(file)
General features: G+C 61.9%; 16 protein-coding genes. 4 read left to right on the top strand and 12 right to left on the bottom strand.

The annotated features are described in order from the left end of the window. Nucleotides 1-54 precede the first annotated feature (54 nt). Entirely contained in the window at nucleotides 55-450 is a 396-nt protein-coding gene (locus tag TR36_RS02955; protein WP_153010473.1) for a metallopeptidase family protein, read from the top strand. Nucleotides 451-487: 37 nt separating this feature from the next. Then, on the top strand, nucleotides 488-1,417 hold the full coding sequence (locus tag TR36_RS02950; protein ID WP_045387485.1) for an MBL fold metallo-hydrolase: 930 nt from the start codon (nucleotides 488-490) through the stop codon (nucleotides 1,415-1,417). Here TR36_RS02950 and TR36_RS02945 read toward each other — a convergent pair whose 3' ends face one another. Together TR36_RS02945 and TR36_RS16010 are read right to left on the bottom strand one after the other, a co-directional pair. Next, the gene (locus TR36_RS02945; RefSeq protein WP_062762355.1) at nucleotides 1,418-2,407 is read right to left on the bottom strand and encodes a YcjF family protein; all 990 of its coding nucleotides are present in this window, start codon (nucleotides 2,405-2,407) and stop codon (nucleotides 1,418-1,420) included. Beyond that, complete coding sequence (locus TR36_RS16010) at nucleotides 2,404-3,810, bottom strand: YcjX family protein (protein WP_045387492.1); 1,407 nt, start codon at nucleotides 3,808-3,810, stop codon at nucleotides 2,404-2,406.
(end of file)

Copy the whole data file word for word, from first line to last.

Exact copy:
General features: G+C 61.9%; 16 protein-coding genes. 4 read left to right on the top strand and 12 right to left on the bottom strand.

The annotated features are described in order from the left end of the window. Nucleotides 1-54 precede the first annotated feature (54 nt). Entirely contained in the window at nucleotides 55-450 is a 396-nt protein-coding gene (locus tag TR36_RS02955; protein WP_153010473.1) for a metallopeptidase family protein, read from the top strand. Nucleotides 451-487: 37 nt separating this feature from the next. Then, on the top strand, nucleotides 488-1,417 hold the full coding sequence (locus tag TR36_RS02950; protein ID WP_045387485.1) for an MBL fold metallo-hydrolase: 930 nt from the start codon (nucleotides 488-490) through the stop codon (nucleotides 1,415-1,417). Here TR36_RS02950 and TR36_RS02945 read toward each other — a convergent pair whose 3' ends face one another. Together TR36_RS02945 and TR36_RS16010 are read right to left on the bottom strand one after the other, a co-directional pair. Next, the gene (locus TR36_RS02945; RefSeq protein WP_062762355.1) at nucleotides 1,418-2,407 is read right to left on the bottom strand and encodes a YcjF family protein; all 990 of its coding nucleotides are present in this window, start codon (nucleotides 2,405-2,407) and stop codon (nucleotides 1,418-1,420) included. Beyond that, complete coding sequence (locus TR36_RS16010) at nucleotides 2,404-3,810, bottom strand: YcjX family protein (protein WP_045387492.1); 1,407 nt, start codon at nucleotides 3,808-3,810, stop codon at nucleotides 2,404-2,406.